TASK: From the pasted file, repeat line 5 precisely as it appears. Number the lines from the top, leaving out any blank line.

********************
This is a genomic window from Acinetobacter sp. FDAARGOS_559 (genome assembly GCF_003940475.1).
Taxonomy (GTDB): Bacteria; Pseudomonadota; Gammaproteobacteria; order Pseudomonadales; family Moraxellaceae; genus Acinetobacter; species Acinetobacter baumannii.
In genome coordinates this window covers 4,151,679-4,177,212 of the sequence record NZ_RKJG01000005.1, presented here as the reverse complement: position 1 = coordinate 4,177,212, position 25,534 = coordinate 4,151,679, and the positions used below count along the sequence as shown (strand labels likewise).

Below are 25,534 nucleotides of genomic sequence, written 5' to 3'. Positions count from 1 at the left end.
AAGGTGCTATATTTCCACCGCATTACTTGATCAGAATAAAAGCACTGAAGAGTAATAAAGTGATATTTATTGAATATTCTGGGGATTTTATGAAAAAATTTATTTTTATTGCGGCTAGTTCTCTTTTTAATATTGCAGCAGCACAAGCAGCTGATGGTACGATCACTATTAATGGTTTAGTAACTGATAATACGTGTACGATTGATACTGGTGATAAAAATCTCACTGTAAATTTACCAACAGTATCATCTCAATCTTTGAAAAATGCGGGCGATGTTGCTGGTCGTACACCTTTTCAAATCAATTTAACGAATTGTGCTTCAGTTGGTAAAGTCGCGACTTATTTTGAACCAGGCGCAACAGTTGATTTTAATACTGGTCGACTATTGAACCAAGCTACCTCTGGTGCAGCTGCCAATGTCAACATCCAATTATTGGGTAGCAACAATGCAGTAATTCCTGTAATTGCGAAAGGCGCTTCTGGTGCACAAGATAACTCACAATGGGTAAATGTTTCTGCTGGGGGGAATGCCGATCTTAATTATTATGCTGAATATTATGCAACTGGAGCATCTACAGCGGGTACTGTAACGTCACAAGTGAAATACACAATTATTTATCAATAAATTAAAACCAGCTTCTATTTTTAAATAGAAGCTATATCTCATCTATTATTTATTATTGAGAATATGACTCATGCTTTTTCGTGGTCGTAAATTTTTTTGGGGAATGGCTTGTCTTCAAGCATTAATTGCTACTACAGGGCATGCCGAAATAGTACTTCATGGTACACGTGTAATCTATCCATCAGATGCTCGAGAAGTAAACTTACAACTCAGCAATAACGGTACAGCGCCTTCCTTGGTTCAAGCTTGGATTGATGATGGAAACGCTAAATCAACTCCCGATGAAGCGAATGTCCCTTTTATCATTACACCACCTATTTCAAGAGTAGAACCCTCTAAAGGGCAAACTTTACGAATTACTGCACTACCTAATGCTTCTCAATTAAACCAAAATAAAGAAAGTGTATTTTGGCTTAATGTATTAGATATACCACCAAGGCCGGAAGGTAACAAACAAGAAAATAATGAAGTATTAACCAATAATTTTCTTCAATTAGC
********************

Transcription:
AAGGTGCTATATTTCCACCGCATTACTTGATCAGAATAAAAGCACTGAAGAGTAATAAAGTGATATTTATTGAATATTCTGGGGATTTTATGAAAAAATTTATTTTTATTGCGGCTAGTTCTCTTTTTAATATTGCAGCAGCACAAGCAGCTGATGGTACGATCACTATTAATGGTTTAGTAACTGATAATACGTGTACGATTGATACTGGTGATAAAAATCTCACTGTAAATTTACCAACAGTATCATCTCAATCTTTGAAAAATGCGGGCGATGTTGCTGGTCGTACACCTTTTCAAATCAATTTAACGAATTGTGCTTCAGTTGGTAAAGTCGCGACTTATTTTGAACCAGGCGCAACAGTTGATTTTAATACTGGTCGACTATTGAACCAAGCTACCTCTGGTGCAGCTGCCAATGTCAACATCCAATTATTGGGTAGCAACAATGCAGTAATTCCTGTAATTGCGAAAGGCGCTTCTGGTGCACAAGATAACTCACAATGGGTAAATGTTTCTGCTGGGGGGAATGCCGATCTTAATTATTATGCTGAATATTATGCAACTGGAGCATCTACAGCGGGTACTGTAACGTCACAAGTGAAATACACAATTATTTATCAATAAATTAAAACCAGCTTCTATTTTTAAATAGAAGCTATATCTCATCTATTATTTATTATTGAGAATATGACTCATGCTTTTTCGTGGTCGTAAATTTTTTTGGGGAATGGCTTGTCTTCAAGCATTAATTGCTACTACAGGGCATGCCGAAATAGTACTTCATGGTACACGTGTAATCTATCCATCAGATGCTCGAGAAGTAAACTTACAACTCAGCAATAACGGTACAGCGCCTTCCTTGGTTCAAGCTTGGATTGATGATGGAAACGCTAAATCAACTCCCGATGAAGCGAATGTCCCTTTTATCATTACACCACCTATTTCAAGAGTAGAACCCTCTAAAGGGCAAACTTTACGAATTACTGCACTACCTAATGCTTCTCAATTAAACCAAAATAAAGAAAGTGTATTTTGGCTTAATGTATTAGATATACCACCAAGGCCGGAAGGTAACAAACAAGAAAATAATGAAGTATTAACCAATAATTTTCTTCAATTAGC